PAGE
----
August 11, 2009 / 11:48 AM / 10 years ago

Tanzania seeks government shareholding in new mines law

DAR ES SALAAM (Reuters) - Tanzania plans to include a clause in its new mining law allowing the government to own shares in firms extracting what it considers strategic minerals, its energy and minerals minister said on Tuesday.

Mineworkers underground at Harmony Gold Mine's Cooke shaft near Johannesburg, South Africa, September 22, 2005. REUTERS/Mike Hutchings

The mining sector is Tanzania’s second largest foreign exchange earner after tourism, having earned $1.08 billion in 2008, up from $983 million a year before.

The east African nation is due to revise the mining law passed in 1998, later this year. The law will also compel mining firms to buy goods and services locally when they are available.

Critics have long complained that benefits from the lucrative sector were not benefiting the common citizen.

The law currently allows the government to hold no less than 25 percent in companies mining gemstones like diamond, tanzanite and rubies, but is silent on other minerals.

“In the new law....The government will have the authority to take shareholding even if it is 10 or 15 percent in minerals that the government deems strategic. That is better than having none at all,” William Ngeleja told reporters at a minining sector meeting.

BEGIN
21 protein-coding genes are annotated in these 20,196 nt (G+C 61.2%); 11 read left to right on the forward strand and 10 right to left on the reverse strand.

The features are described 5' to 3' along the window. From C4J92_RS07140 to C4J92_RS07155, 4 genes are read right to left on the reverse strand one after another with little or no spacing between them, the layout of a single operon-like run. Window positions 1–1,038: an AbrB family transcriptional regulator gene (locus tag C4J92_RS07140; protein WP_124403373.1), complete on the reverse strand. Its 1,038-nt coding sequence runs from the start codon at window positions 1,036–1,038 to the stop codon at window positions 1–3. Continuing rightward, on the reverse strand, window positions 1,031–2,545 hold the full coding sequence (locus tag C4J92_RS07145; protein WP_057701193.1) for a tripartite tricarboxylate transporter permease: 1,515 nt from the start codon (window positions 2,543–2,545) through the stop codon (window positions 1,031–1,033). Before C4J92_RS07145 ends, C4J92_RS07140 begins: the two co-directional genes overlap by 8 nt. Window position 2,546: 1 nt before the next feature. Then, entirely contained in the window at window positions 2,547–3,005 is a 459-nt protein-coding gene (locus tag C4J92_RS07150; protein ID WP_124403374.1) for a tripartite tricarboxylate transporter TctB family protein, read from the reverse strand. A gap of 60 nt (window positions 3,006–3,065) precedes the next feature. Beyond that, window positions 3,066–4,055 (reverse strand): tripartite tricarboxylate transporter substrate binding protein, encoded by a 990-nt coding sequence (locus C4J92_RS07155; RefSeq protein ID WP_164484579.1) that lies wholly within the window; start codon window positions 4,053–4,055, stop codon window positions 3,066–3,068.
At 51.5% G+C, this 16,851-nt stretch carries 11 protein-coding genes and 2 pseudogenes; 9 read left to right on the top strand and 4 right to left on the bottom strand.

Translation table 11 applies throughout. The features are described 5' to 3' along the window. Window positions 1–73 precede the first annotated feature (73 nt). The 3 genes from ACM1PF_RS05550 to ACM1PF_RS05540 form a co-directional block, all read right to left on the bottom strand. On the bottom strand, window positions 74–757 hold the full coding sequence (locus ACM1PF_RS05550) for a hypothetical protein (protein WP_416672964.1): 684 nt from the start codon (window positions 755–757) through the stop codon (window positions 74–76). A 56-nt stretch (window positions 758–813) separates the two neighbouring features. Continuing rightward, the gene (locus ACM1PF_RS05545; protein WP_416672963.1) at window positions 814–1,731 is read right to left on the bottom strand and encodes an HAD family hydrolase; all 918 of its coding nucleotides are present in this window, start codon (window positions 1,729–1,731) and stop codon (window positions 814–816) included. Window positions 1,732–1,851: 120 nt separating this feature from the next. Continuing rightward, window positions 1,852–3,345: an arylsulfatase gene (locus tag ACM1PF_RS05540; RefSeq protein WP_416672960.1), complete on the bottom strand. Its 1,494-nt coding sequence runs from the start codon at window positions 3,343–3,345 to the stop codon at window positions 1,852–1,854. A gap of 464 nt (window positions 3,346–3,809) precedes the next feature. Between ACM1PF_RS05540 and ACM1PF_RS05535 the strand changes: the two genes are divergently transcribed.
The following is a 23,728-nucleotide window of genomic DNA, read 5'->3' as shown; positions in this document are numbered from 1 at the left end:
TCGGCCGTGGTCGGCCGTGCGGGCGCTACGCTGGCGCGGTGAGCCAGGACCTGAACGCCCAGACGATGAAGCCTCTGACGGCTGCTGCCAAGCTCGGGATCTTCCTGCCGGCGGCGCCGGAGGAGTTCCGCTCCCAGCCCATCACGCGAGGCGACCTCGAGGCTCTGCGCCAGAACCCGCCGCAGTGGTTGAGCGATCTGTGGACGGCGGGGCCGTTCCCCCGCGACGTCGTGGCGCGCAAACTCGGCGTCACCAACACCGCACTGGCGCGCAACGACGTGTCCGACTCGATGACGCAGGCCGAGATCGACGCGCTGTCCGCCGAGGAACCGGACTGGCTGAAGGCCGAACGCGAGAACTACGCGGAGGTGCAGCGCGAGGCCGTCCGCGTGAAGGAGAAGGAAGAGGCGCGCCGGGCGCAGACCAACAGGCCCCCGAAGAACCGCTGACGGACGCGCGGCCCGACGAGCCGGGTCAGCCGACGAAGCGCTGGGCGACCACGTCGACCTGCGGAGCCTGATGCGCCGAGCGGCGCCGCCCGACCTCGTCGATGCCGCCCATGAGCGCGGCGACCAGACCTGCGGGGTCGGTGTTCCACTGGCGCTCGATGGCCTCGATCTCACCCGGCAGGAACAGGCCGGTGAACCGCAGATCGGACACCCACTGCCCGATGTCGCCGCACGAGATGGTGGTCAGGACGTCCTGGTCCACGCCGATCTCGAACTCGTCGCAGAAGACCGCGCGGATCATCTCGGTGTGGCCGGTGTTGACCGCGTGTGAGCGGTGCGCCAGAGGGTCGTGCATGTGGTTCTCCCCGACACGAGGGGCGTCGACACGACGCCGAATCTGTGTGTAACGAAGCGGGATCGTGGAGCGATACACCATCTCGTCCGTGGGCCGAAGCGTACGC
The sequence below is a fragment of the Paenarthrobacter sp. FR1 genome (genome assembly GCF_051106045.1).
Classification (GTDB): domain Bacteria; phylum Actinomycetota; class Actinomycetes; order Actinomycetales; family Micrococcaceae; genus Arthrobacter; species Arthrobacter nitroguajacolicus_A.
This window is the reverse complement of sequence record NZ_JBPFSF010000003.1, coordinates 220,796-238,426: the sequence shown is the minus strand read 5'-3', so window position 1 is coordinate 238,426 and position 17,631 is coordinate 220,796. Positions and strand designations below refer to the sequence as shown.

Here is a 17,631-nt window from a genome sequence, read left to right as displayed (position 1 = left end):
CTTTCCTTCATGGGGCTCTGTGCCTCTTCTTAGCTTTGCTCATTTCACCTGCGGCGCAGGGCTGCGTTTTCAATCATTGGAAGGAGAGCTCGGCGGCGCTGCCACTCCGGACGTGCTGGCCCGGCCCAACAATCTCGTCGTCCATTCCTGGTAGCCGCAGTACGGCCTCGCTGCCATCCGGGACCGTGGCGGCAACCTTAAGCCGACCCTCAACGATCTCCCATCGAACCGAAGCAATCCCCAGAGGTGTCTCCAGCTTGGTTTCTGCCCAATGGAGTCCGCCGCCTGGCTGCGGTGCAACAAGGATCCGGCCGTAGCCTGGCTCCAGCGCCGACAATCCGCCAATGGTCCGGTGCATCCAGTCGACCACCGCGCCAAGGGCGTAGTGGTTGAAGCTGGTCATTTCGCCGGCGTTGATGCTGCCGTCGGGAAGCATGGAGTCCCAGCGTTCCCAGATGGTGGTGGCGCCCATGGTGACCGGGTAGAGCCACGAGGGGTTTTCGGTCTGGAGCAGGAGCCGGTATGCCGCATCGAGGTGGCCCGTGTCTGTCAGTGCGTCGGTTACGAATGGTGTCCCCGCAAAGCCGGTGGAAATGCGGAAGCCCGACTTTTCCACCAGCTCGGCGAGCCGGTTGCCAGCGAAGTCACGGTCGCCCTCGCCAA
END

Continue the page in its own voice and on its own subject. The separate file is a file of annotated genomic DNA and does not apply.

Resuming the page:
Ngeleja said the move would not apply retrospectively to existing companies, adding the government would decide on a case-by-case basis what mineral it considered strategic.

“It is not something automatic, for example, gold to us is strategic, so let’s have some shares in the mining company,” he said.

Tanzania is Africa’s third largest gold producer. The precious metal dominates its mining sector, but there is increasing interest in the extraction of metals like uranium oxide and nickel. It expects to start mining uranium oxide by 2011.

It also has iron ore and coal, which have attracted investor interest.

The new law will introduce guidance on the amount of compensation paid to people displaced by mines. It also aims to increase royalties paid on minerals like gold and diamonds.

Ngeleja said it would guide how to equitably distribute the gains from the minerals to the country’s population of 40 million people.

“It cannot be that only those who live in mineral-rich areas benefit. If you say so you could cause conflict in the country,” he added.

International companies which operate in Tanzania include Resolute Mining of Australia, Canada’s Barrick and AngloGold Ashanti of South Africa.

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